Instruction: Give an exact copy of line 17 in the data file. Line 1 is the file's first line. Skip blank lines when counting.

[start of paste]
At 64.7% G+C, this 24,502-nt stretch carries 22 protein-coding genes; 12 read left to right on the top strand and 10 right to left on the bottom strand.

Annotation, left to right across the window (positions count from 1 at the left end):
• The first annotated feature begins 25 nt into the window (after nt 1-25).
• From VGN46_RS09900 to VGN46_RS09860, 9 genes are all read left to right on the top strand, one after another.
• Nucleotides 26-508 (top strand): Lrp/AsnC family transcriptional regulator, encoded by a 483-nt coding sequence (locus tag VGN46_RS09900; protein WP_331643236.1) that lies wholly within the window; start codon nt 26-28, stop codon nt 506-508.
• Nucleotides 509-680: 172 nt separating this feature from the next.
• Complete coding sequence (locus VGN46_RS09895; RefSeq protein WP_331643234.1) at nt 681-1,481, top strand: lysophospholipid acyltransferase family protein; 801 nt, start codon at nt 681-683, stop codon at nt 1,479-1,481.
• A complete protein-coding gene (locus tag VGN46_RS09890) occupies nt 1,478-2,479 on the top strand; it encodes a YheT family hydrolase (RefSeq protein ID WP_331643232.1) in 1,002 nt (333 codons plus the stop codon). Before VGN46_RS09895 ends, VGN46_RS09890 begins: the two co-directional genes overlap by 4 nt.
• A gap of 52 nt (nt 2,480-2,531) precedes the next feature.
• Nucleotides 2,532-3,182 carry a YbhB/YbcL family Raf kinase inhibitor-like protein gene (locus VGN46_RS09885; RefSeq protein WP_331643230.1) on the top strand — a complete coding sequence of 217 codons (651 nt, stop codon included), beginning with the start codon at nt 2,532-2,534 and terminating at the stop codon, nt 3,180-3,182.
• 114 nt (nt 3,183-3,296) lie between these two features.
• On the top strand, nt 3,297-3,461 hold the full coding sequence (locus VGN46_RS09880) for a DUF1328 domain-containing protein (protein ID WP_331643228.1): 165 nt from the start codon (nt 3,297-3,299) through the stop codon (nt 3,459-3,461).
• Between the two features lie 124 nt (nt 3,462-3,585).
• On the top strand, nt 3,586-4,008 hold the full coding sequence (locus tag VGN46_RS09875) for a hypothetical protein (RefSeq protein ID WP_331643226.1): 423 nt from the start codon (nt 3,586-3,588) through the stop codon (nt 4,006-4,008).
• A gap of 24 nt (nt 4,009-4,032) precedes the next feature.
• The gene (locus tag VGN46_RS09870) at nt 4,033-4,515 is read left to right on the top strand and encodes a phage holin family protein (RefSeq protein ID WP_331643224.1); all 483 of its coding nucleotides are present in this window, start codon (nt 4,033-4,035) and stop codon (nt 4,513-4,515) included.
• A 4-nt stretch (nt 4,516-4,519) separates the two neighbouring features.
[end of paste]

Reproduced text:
• A 4-nt stretch (nt 4,516-4,519) separates the two neighbouring features.